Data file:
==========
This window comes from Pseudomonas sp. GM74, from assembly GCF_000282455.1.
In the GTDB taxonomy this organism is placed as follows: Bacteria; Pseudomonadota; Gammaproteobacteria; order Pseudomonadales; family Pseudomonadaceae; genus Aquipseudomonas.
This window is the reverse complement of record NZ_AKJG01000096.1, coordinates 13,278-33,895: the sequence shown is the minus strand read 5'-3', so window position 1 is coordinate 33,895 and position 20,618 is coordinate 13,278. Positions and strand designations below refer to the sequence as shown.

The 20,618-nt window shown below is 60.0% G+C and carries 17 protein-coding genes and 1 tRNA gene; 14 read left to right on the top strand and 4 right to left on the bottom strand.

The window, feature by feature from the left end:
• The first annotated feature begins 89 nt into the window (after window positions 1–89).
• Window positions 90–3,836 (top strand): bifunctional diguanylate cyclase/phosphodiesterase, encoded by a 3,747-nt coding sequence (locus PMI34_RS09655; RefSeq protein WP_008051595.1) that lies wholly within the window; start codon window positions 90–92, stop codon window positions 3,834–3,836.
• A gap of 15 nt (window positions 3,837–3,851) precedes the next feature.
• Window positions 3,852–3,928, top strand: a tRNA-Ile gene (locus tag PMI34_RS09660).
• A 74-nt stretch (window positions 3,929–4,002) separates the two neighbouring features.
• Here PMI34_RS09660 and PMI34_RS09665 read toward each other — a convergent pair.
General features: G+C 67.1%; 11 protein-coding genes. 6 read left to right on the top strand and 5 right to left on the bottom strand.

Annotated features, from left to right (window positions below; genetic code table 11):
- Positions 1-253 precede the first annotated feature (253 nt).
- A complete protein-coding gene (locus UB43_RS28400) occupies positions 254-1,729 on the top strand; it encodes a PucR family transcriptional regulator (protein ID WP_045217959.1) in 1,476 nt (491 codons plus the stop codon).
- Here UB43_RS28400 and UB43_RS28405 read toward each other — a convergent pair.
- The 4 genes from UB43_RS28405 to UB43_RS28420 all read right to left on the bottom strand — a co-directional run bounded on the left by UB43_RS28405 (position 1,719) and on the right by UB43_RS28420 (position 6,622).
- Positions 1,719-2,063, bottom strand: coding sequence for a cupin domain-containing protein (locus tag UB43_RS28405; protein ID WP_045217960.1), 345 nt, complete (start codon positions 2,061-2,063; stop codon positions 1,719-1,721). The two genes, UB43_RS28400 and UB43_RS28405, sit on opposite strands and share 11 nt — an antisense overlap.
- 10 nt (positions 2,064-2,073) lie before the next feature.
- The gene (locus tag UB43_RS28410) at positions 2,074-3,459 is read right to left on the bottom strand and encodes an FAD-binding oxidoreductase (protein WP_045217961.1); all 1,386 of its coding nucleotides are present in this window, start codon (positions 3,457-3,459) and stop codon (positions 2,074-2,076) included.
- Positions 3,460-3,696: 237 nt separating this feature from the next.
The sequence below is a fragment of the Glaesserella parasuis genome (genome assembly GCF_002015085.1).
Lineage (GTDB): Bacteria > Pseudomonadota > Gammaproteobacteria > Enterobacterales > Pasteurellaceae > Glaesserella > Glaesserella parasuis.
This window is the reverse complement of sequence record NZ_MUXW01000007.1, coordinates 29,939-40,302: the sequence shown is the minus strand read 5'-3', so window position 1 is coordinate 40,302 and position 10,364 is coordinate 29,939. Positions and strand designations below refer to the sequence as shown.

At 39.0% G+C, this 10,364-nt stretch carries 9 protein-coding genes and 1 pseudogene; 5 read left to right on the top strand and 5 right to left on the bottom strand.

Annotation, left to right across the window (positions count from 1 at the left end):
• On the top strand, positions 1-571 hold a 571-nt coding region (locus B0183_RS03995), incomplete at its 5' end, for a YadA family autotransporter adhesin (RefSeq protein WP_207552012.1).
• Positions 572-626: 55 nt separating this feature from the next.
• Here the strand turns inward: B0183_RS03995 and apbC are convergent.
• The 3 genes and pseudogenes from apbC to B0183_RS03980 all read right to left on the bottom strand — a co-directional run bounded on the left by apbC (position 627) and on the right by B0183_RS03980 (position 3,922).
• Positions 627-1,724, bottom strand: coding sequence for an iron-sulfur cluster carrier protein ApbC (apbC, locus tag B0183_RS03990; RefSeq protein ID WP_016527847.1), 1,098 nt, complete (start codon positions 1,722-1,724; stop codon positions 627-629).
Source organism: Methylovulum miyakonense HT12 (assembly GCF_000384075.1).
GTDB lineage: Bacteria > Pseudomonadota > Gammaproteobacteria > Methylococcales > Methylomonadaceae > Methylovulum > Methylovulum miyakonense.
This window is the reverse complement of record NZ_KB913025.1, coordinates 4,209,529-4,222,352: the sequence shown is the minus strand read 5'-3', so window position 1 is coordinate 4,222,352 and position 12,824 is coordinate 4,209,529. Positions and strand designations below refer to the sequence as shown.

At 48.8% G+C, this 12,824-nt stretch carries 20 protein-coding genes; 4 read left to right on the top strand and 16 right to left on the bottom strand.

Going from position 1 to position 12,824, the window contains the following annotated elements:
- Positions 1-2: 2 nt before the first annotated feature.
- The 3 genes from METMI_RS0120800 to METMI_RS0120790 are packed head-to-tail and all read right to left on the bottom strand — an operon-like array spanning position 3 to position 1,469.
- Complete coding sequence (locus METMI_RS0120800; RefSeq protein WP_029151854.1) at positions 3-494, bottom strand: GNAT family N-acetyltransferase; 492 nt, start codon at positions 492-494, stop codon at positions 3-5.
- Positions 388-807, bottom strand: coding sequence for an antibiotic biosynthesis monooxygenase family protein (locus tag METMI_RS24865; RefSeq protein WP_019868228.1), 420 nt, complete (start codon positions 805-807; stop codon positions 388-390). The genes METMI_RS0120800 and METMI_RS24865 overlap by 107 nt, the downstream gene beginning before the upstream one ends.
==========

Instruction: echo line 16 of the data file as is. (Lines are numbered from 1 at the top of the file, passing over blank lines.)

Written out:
- Here UB43_RS28400 and UB43_RS28405 read toward each other — a convergent pair.